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Η μελέτη που είχα γράψει, μετά από σχετικό αίτημα του UNIDROIT, για τη συνάντηση Governing Council του Μαΐου 2017 (http://www.unidroit.org/english/governments/councildocuments/2017session/cd-96-09-e.pdf)
Elina N. Moustaira
Professor of Comparative Law,
School of Law, National and Kapodistrian University of Athens
A.Which cultural objects may be acquired by private collectors
According to the legal regime of many countries (usually, the so-called “culturally rich” countries), cultural objects created before a certain (different for each country) date cannot be acquired by private persons [or entities] and become parts of [their own] private collections. There may be some exceptions to this rule: private persons [or entities] may possess, under certain circumstances, such cultural objects; in that case, these objects are still considered State’s property and may not be exported or lent abroad, without a State’s permission.
The requirements for such an export or loan could be studied and perhaps harmonized (in form of either a Convention or Principles or Principles), in order that the collectors, in whichever country, be certain about the procedure that they should follow.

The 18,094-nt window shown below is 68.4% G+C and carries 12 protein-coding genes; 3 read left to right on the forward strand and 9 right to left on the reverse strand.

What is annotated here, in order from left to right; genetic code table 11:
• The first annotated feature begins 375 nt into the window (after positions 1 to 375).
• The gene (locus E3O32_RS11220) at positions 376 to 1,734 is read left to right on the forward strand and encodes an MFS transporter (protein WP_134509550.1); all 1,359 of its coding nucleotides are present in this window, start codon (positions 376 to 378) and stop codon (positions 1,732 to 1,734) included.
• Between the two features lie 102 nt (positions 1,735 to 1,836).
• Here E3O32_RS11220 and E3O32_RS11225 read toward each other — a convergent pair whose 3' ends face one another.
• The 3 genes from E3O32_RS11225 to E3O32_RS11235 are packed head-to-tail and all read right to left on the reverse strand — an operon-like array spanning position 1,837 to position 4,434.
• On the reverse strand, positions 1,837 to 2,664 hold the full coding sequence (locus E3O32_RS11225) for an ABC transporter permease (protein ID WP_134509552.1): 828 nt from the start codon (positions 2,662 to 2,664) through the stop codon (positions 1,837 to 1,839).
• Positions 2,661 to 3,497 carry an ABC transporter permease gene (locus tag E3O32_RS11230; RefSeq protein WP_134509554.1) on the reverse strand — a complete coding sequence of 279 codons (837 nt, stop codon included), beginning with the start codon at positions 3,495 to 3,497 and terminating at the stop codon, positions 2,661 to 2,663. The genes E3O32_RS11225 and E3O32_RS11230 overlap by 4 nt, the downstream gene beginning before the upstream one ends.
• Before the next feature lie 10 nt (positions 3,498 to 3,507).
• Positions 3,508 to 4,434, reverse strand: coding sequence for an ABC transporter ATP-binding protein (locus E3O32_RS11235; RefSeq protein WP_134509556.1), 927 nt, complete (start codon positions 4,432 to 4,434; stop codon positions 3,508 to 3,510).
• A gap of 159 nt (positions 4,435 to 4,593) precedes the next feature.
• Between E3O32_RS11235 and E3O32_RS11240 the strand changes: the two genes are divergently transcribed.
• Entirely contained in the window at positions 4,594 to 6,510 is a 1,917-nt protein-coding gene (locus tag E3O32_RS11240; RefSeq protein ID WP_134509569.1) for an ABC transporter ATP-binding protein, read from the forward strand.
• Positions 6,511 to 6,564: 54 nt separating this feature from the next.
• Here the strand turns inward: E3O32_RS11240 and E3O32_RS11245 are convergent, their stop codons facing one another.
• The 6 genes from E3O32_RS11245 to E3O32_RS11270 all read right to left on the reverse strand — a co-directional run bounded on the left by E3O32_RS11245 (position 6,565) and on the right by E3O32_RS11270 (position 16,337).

Several categories of cultural objects could be referred/categorized, depending on the legal regime of the various countries. The outcome of such a categorization would be the axis of the above work.
Even States which do not prohibit the acquisition of cultural objects of a certain period by private persons [or entities] may have rules that discern “simple” cultural objects from “significant for the State” cultural objects and set stricter requirements for the acquisition of the latter.
The same could perhaps be said for certain items of modern and contemporary art – one could imagine that certain artworks could be considered as “significant for the State”, for various (for example, religious) reasons.